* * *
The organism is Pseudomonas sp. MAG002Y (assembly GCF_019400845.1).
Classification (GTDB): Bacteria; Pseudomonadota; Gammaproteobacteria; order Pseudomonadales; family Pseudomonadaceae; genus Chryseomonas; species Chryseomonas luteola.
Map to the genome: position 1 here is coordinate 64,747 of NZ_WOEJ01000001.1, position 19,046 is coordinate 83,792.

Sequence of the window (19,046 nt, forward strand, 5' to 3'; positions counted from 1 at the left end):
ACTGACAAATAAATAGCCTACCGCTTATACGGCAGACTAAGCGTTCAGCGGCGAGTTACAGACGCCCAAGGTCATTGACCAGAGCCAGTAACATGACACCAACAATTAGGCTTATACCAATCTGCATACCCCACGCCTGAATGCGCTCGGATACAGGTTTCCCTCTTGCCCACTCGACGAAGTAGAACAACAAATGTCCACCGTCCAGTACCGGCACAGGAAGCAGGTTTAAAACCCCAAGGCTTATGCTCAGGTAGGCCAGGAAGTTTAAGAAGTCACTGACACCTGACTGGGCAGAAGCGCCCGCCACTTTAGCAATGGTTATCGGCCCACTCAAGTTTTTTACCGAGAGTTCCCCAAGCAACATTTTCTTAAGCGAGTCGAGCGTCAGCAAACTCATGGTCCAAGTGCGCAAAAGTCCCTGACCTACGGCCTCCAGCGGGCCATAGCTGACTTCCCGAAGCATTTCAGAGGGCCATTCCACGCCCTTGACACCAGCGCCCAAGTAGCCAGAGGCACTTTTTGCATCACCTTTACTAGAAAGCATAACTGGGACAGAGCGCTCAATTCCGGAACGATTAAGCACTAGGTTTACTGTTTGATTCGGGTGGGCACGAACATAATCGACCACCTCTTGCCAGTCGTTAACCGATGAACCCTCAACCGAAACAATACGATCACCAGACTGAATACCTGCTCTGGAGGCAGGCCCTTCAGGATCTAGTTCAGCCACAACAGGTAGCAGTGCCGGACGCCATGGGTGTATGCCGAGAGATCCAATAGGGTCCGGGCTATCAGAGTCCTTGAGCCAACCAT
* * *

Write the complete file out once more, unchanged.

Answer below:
The organism is Pseudomonas sp. MAG002Y (assembly GCF_019400845.1).
Classification (GTDB): Bacteria; Pseudomonadota; Gammaproteobacteria; order Pseudomonadales; family Pseudomonadaceae; genus Chryseomonas; species Chryseomonas luteola.
Map to the genome: position 1 here is coordinate 64,747 of NZ_WOEJ01000001.1, position 19,046 is coordinate 83,792.

Sequence of the window (19,046 nt, forward strand, 5' to 3'; positions counted from 1 at the left end):
ACTGACAAATAAATAGCCTACCGCTTATACGGCAGACTAAGCGTTCAGCGGCGAGTTACAGACGCCCAAGGTCATTGACCAGAGCCAGTAACATGACACCAACAATTAGGCTTATACCAATCTGCATACCCCACGCCTGAATGCGCTCGGATACAGGTTTCCCTCTTGCCCACTCGACGAAGTAGAACAACAAATGTCCACCGTCCAGTACCGGCACAGGAAGCAGGTTTAAAACCCCAAGGCTTATGCTCAGGTAGGCCAGGAAGTTTAAGAAGTCACTGACACCTGACTGGGCAGAAGCGCCCGCCACTTTAGCAATGGTTATCGGCCCACTCAAGTTTTTTACCGAGAGTTCCCCAAGCAACATTTTCTTAAGCGAGTCGAGCGTCAGCAAACTCATGGTCCAAGTGCGCAAAAGTCCCTGACCTACGGCCTCCAGCGGGCCATAGCTGACTTCCCGAAGCATTTCAGAGGGCCATTCCACGCCCTTGACACCAGCGCCCAAGTAGCCAGAGGCACTTTTTGCATCACCTTTACTAGAAAGCATAACTGGGACAGAGCGCTCAATTCCGGAACGATTAAGCACTAGGTTTACTGTTTGATTCGGGTGGGCACGAACATAATCGACCACCTCTTGCCAGTCGTTAACCGATGAACCCTCAACCGAAACAATACGATCACCAGACTGAATACCTGCTCTGGAGGCAGGCCCTTCAGGATCTAGTTCAGCCACAACAGGTAGCAGTGCCGGACGCCATGGGTGTATGCCGAGAGATCCAATAGGGTCCGGGCTATCAGAGTCCTTGAGCCAACCAT